Fluid selection in sepsis and septic shock

In this video Dr Christian Wiedermann, a medical research consultant, discusses key considerations and challenges when managing patients with sepsis or septic shock who require intravenous fluid therapy. He outlines the risks of fluid overload, the evidence for increased mortality risk and highlights the importance of attempting to reduce overaccumulation when administering fluid for resuscitation.


According to research, the type of intravenous fluid administered during resuscitation impacts a patient's outcomes3

Selection of fluid should be grounded in the concept of treating fluids as drugs: each with indications, contraindications and possible side effects3. This concept has been labelled ‘the 4 Ds of fluid therapy’5.

The 4 Ds of fluid therapy5:


The 4 Ds of fluid therapy

According to the 4 Ds, healthcare professionals should consider the following aspects when considering the optimal fluid therapy for their patient5:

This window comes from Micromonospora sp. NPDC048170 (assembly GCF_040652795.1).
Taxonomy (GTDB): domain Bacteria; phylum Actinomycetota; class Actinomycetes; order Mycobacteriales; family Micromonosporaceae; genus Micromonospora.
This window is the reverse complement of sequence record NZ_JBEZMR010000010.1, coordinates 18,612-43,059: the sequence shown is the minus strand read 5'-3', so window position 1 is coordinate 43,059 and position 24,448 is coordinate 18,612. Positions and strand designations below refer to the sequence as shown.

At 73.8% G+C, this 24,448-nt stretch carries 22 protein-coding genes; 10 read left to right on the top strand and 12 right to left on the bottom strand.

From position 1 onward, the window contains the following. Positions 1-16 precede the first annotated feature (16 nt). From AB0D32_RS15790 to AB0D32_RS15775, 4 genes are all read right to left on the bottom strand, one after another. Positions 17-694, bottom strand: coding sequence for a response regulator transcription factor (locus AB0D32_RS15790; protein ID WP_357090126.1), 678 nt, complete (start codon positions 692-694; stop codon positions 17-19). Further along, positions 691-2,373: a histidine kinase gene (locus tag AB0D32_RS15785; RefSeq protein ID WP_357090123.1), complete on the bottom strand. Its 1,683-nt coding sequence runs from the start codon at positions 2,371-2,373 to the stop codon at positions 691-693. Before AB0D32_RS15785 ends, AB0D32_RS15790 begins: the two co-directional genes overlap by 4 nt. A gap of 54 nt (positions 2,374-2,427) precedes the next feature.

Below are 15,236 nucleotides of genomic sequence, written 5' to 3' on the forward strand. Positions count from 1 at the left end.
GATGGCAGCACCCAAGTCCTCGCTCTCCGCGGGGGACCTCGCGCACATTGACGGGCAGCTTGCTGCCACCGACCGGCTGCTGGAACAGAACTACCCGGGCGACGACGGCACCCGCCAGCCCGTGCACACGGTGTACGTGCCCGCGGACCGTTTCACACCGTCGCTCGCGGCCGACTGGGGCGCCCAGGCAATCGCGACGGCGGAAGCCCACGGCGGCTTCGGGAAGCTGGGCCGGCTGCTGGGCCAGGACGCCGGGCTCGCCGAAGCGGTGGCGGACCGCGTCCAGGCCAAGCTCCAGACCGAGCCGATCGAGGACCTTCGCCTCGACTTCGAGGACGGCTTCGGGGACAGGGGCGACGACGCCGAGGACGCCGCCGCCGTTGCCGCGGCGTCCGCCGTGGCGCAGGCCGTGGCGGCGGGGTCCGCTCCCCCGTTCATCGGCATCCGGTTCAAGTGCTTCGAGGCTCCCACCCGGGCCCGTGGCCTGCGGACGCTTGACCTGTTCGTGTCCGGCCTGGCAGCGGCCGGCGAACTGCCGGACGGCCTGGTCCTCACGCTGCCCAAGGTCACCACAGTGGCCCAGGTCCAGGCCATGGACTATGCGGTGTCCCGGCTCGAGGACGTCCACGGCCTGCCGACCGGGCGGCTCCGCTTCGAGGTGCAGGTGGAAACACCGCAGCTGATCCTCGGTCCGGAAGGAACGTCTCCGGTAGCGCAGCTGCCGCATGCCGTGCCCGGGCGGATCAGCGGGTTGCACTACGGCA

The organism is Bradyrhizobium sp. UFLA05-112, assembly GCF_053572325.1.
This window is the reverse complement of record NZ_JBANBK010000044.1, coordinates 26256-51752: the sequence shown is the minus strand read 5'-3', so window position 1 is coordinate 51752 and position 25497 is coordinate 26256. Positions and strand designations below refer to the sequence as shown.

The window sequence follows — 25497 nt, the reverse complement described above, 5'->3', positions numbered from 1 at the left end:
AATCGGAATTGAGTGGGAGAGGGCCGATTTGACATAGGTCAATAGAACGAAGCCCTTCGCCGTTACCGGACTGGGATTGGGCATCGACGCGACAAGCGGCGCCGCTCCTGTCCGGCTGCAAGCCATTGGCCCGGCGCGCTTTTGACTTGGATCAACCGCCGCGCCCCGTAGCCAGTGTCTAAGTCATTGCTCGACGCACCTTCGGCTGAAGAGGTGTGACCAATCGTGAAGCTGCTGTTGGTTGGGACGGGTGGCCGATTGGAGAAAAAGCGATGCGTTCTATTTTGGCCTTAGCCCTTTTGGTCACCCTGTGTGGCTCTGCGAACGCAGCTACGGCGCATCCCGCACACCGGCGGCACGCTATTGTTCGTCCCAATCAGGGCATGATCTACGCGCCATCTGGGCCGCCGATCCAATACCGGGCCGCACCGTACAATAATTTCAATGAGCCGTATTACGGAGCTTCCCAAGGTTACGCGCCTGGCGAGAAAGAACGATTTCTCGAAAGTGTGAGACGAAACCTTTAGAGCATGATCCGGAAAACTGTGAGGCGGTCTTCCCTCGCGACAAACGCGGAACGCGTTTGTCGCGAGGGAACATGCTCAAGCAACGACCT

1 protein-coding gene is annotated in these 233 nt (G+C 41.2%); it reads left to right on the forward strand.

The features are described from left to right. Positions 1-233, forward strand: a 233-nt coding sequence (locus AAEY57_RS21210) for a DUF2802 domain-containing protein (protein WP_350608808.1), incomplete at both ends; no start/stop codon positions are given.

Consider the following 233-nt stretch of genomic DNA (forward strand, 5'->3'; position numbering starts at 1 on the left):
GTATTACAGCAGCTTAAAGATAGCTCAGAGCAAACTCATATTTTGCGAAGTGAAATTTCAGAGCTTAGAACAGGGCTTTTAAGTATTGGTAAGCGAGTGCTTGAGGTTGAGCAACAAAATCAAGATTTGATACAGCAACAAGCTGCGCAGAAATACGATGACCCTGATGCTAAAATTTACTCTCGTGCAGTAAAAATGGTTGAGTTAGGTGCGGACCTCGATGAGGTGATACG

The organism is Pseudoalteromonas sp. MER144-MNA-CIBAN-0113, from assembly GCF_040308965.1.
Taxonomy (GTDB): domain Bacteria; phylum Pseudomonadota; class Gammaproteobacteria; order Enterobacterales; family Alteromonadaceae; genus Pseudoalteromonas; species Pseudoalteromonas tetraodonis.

• Drug
    • The different compounds available (crystalloids versus colloids; balanced versus unbalanced; synthetic versus blood-derived; intravenous versus oral)
    • The pH, electrolyte composition, osmolality, tonicity and levels of other metabolically active compounds
    • The patients’ clinical factors (e.g. underlying conditions, liver or kidney failure)
    • The reason for fluid administration, of which there are four indications: resuscitation, maintenance, replacement and nutrition, or a combination
  • Dose